SC asks centre, states to enact special laws to stop lynching

The Supreme Court has come out heavily against government apathy to recent incidents of mob violence and lynching with people taking law into their own hands and asked Parliament to pass law to make lynching a separate offence with punishment.

Describing lynching as "horrendous acts of mobocracy", a three-judge bench led by Chief Justice of India Dipak Misra held that it was the obligation of the state to protect citizens and ensure that the "pluralistic social fabric" of the country holds against mob violence.
The judgment authored by Chief Justice Misra for the Bench, also comprising Justices AM Khanwilkar and DY Chandrachud, directed the central and state governments to implement measures and file compliance reports within the next four weeks.
The apex court also said such law should be effective enough to instill a sense of fear in the perpetrators.
The court said it is shocking to see that the ordinary Indian remains a mute witness to the frequent incidents of lynchings happening right before his eyes, which makes the rule of law irrelevant for the society. The government should see the judgment as a "clarion call" in a time of exigency and work towards strengthening the social order, the bench said.
The centre and the states must ensure that "nobody takes the law into his hands nor become a law into himself", the court said, and suggested preventive, remedial and punitive measures to deal with lynching and mob violence.
The SC bench passed the order on a plea seeking formulation of guidelines to curb such violent incidents in the country. The contempt petition filed by activist Tehseen Poonawalla said that despite the Supreme Court order to the states to prevent lynchings and violence by cow vigilantes, the crime continued with impunity.
The apex court directed the central and state governments to take steps to stop dissemination of irresponsible and explosive messages, videos and other material on various social media platforms, which have a tendency to incite mob violence and lynching of any kind.
The police should register FIR under Section 153A of IPC (promoting enmity between different groups on grounds of religion, race, place of birth, residence, language, etc) and/or other relevant provisions of law against persons who disseminate irresponsible and explosive messages and videos having content which is likely to incite mob violence and lynching of any kind, the court said.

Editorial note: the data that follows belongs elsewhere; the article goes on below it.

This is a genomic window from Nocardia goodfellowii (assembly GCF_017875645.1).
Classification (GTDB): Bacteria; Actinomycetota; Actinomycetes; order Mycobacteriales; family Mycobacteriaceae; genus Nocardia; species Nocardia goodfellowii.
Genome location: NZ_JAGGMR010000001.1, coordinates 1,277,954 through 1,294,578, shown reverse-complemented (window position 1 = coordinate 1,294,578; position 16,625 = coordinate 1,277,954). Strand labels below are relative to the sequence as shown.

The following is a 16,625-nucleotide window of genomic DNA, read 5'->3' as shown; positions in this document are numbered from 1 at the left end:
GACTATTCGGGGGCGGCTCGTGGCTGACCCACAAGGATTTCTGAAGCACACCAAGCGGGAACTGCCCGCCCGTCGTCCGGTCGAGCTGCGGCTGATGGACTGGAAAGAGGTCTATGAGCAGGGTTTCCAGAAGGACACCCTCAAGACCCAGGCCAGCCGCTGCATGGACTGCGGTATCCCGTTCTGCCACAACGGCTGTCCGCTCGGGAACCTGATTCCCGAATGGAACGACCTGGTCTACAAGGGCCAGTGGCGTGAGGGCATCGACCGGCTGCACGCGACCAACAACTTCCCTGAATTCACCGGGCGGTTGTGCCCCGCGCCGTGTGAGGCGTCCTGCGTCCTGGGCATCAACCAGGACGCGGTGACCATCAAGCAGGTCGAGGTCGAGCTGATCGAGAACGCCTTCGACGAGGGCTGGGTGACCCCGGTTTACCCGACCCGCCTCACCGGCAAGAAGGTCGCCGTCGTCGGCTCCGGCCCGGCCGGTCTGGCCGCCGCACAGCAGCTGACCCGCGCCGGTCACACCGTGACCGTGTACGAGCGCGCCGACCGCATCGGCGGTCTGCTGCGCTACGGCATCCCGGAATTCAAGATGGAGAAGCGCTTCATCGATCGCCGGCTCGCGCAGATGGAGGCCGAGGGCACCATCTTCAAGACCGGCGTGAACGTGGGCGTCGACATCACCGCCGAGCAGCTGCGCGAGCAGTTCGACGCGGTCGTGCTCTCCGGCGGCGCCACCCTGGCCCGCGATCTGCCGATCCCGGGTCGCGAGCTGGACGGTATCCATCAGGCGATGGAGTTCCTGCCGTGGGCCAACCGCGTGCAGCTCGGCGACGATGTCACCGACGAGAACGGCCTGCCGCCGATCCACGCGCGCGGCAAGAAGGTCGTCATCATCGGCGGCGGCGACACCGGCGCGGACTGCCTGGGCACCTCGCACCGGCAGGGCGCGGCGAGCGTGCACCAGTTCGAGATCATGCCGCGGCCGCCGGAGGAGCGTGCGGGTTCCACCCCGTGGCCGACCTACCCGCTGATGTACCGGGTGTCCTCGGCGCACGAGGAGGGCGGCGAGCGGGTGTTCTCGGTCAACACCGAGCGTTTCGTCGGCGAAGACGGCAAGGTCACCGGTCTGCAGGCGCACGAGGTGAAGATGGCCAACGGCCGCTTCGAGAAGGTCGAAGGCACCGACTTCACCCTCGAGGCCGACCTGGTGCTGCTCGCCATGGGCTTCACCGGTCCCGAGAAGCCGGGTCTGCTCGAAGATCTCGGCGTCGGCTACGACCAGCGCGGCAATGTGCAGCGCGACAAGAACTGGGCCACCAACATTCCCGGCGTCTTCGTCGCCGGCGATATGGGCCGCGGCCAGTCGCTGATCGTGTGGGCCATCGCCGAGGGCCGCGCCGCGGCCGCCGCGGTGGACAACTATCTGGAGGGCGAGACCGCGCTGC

The state governments have been asked to prepare a lynching/mob violence victim compensation scheme in the light of the provisions of Section 357A of CrPC within one month from the date of the judgment.
The court said cases of lynching and mob violence should be specifically tried by designated court/fast track courts earmarked for that purpose in each district. Such courts should hold trial of the case on a day-to-day basis.
The apex court also wanted punishment in cases of mob violence and lynching, upon conviction of the accused person,  to be maximum provided for various offences under the provisions of the IPC.
If a police officer or an officer of the district administration fails to comply with the directions in order to prevent and/or investigate and/or facilitate expeditious trial of any crime of mob violence and lynching, it should be considered as an act of deliberate negligence and/or misconduct for which appropriate action must be taken against him/her and not limited to departmental action under the service rules. The departmental action shall be taken to its logical conclusion preferably within six months by the authority of the first instance.
The states have been directed to take disciplinary action against concerned officials if it is found that such official(s) did not prevent the incident, despite having prior knowledge of it, or where the incident has already occurred, such official(s) did not promptly apprehend and institute criminal proceedings against the culprits.
It is the duty of the state to ensure that the machinery of law and order functions efficiently and effectively in maintaining peace so as to preserve our quintessentially secular ethos and pluralistic social fabric in a democratic set-up governed by rule of law.
Apart from the directions the bench said it found it appropriate to recommend to the legislature, that is, the Parliament, to create a separate offence for lynching and provide adequate punishment for the same. “We have said so as a special law in this field would instill a sense of fear for law amongst the people who involve themselves in such kinds of activities. There can be no trace of doubt that fear of law and veneration for the command of law constitute the foundation of a civilized society.”
The court ordered the Centre and the States to implement the measures and file compliance reports within the next four weeks.
The court had earlier classified lynchings as sheer "mob violence" and had said that compensation for victims should not be determined solely on the basis of their religion, caste, etc, but on the basis of the extent of injury caused as "anyone can be a victim" of such a crime.
Chief Justice Misra said the states could not give even the "remotest chance" to let lynchings happen.